malaysia investigates cases of migrant workers left jobless, with passports seized
In line with the government’s crackdown on corruption and fight against labour abuse, Malaysia has launched an investigation to understand how scores of migrant workers arrived from South Asian countries without jobs, despite paying substantially high fees to middlemen to get employment, officials and rights groups informed.
The issue has brought back the spotlight on concerns over labour abuses in Malaysia, which has recently encountered a number of accusations of exploitation of workers.
Hundreds of Bangladeshi and Nepali workers have arrived in the country since last December after paying up to a whopping $4,500 to get employment, Reuters news agency quoted officials of rights groups who have interviewed several of the workers.
Many relied on heavy loans to make up for the recruitment fees and are now unable to start repaying owing to the lack of jobs or salaries, the activists said, adding their passports were seized by recruitment agents on arrival.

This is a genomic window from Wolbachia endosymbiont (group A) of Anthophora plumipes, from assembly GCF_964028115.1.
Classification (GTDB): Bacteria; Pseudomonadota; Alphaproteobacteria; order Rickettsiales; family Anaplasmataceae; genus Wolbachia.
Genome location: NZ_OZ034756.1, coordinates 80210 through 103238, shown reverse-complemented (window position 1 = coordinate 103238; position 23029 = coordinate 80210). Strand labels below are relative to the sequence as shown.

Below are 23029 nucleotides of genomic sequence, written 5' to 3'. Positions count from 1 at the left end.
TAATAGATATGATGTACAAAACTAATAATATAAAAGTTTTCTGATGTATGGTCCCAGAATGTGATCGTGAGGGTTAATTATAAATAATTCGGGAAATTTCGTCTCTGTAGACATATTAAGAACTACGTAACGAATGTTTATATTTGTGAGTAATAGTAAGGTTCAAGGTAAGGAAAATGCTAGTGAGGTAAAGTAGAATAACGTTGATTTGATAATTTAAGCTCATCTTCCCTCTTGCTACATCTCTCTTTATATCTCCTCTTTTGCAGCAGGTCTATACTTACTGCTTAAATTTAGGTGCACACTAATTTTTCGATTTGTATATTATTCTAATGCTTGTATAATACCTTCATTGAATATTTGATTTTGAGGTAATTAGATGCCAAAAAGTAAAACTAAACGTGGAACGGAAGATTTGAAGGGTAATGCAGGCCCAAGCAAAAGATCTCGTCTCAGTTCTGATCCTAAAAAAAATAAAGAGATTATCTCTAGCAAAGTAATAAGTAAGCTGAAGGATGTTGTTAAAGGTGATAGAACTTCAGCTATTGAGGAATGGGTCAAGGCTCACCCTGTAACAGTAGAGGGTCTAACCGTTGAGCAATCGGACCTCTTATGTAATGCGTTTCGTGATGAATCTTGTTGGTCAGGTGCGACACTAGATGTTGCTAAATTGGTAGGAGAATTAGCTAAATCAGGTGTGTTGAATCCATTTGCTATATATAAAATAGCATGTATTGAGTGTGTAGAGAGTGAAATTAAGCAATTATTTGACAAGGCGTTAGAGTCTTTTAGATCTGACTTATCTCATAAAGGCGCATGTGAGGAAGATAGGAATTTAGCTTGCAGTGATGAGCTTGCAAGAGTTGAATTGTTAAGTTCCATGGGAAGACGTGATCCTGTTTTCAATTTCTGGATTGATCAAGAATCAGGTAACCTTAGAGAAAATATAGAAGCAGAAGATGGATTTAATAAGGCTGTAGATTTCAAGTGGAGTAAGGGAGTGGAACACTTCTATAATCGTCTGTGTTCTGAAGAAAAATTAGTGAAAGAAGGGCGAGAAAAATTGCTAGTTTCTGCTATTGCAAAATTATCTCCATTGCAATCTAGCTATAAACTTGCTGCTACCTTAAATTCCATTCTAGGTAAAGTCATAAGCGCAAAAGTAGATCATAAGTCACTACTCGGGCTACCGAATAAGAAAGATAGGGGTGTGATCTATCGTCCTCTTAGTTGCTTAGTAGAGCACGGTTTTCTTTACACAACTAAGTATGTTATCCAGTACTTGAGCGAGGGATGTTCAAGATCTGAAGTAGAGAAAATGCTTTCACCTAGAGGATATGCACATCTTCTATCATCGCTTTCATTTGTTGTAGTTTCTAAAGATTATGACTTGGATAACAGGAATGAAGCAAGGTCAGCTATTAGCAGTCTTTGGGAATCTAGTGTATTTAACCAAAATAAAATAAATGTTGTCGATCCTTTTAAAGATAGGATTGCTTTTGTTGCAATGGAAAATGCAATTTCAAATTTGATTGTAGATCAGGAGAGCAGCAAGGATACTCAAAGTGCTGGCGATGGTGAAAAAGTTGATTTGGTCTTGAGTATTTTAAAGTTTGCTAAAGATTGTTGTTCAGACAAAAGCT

Their situation was exacerbated by dozens of factors, including debt bondage, isolation, poor living conditions, and limited freedom of movement after their passports were taken away, independent labour activist Andy Hall mentioned.
Deception, passport confiscation, and debt bondage due to large recruitment fees are counted among indicators of ‘forced labour’ by the International Labour Organisation.
Last week, Minister for Human Resources V Sivakumar visited a group of 226 migrant workers from Bangladesh and Nepal who had been in Malaysia for at least 40 days without the jobs they had been promised. He called their crowded accommodation “appalling”, while vowing to find them employment at the earliest.
Malaysia is a key manufacturing hub at the heart of the global supply chain. In recent years, it has faced serious accusations of forced labour in manufacturing and palm oil production, including some by the US which prohibited imports from several of its firms for such actions.
Meanwhile, Bangladesh has called for greater transparency from Kuala Lumpur.